Hackery, Math & Design

Steven Wittens i

The Reality of Illegal TV Downloads

As you may know, I'm a sci-fi nerd, hence I've been pretty excited about the reimagined Battlestar Galactica series coming to a close. So, me and my fellow connoisseur of the awesome, Greg, put together a quick survey on Google Docs to get predictions about the end of the show. The internets filled it in.

The Battlestar nerdery was all in good fun, but more interestingly, I also asked a question about how people watch the show: via live broadcast, recorded or downloaded? Legally or illegally? Depending on your point of view, these results are either entirely obvious, or quite surprising. So far, 313 people filled in the survey, which was advertised only through blogs and Twitter for two days:

How techie people watch TV

Given the circumstances, the people who answered this fit two descriptions. One, they are fan enough to actually fill out a survey about a show on TV. Two, they read blogs, talk on Twitter, hang out in forums, i.e. they know and use the web intimately. So, SciFi channel SyFy, NBC Universal, all big name media: do you see that big green chunk of people who download your shows illegally? These are merely potential customers that you haven't reached yet.

When you look at your ratings and bemoan the dwindling numbers, think of that 30%. Sure, these people are probably not getting you any ad money, but you can profit off them indirectly. Tech savvy people are the backbone of your nerdy fandom, and they add value to your precious intellectual property. Who do you think helped all those girlfriends, husbands, parents or siblings get over the silly name 'Battlestar Galactica' and actually watch the show? Who wrote all that stuff on the Battlestar wiki in their spare time, providing an anchor for online discussions and activity, keeping your brand active? Yup that's right, the nerds with their computers.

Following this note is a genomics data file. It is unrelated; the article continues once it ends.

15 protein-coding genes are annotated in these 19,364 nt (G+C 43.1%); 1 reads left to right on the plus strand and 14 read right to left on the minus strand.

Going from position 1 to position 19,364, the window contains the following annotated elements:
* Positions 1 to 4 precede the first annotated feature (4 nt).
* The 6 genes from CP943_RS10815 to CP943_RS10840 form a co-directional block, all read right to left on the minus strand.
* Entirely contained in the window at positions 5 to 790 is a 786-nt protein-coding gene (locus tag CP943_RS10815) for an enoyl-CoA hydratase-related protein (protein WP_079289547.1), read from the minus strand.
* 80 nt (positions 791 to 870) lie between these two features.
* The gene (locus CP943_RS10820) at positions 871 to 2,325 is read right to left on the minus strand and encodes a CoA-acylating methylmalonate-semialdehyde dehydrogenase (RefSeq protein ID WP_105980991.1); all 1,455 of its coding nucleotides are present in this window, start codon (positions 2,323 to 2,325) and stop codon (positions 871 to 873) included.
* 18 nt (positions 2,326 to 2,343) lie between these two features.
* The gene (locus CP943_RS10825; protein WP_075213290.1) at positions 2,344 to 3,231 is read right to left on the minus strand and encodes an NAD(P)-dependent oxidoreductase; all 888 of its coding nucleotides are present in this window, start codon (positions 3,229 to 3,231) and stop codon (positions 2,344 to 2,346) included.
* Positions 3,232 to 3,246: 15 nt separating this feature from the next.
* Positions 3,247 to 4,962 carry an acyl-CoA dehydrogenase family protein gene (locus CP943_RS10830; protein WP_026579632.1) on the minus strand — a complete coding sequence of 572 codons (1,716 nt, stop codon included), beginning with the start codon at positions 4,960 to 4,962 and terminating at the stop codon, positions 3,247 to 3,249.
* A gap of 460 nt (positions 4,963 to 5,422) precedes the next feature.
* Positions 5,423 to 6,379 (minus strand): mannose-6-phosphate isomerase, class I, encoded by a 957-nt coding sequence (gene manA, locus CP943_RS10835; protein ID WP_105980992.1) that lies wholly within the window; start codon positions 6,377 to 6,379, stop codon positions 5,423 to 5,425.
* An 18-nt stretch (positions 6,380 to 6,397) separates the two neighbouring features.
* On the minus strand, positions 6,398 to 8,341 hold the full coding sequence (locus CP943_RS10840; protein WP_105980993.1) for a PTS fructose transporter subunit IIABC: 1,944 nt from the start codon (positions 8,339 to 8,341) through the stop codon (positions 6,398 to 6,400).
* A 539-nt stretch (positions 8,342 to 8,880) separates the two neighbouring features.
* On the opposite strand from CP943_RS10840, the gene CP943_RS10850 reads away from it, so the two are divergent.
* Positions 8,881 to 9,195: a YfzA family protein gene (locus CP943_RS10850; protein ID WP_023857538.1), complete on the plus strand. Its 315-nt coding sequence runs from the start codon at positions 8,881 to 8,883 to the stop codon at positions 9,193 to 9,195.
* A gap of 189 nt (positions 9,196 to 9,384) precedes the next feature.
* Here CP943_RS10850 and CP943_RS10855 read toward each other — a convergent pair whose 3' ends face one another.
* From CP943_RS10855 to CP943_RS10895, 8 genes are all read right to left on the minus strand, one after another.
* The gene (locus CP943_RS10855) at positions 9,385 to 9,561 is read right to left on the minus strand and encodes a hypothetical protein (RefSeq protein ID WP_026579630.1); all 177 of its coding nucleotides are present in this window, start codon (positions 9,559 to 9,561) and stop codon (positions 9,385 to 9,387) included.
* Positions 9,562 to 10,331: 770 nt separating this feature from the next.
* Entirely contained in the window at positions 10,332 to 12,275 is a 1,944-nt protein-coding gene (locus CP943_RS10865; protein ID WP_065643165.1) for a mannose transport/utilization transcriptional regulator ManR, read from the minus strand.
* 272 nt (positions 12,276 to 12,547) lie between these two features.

And seriously, those 30% aren't all anarchistic hacker types who despise copyright. A lot of them are just people who want to enjoy the show they love in the way that is convenient for them. An illegal high-definition torrent released a couple hours after the TV broadcast is indeed pretty darn convenient. Lucky for you, you are in the unique position of offering something even better.

Just stop treating the live broadcast as being sacred: it is merely one showing after the content has been made available. Instead, provide your own episode downloads at the same time as the TV broadcast. Make it attractive with additional extras for your hungry audience, like director commentary or deleted scenes. By all means offer a free ad-supported plan like Hulu for those who don't mind having their shows and brains invaded by rabid commercialism.

But please, open up the modestly priced option of high quality, ad-free, DRM-free downloads. The technology is there. If you do it right, you will go from making no money off of these people, to making some money off of them. Trust me, this group is only getting bigger by the day. Of course, it won't be easy: your inaction has caused an entire ecosystem of illegal distribution to spring up across IRC, Usenet, private trackers and the web. These people are organised and very good at what they do. Your competition is tough.

In this light, it's a bit silly to try and push region-restricted, delayed and limited online releases onto people. You're only providing a product worse than what's already available. You're clinging to your old ways, and only succeeding because a lot of this stuff is darn new and only the kids are doing it anyway.

Except, even the grown up folks around me are starting to figure it out. Some run Boxee on their cracked Apple TV (a plug and play process). Some have a dedicated torrent box at home that they log into (screen sharing built into their Mac). They've got phones in their pockets that can network literally anywhere, and look, someone can sell them an app to torrent their shows for a buck or two. See how this whole digital economy stuff works?

Do you honestly think you can control all that with increasingly restrictive DRM backed by increasingly restrictive law? Time's arrow points to our point of view becoming the dominant one. Either reinvent yourself, or continue losing. It's your move, TV.

BSG  Big Media  BitTorrent  Copyright  DRM  Television
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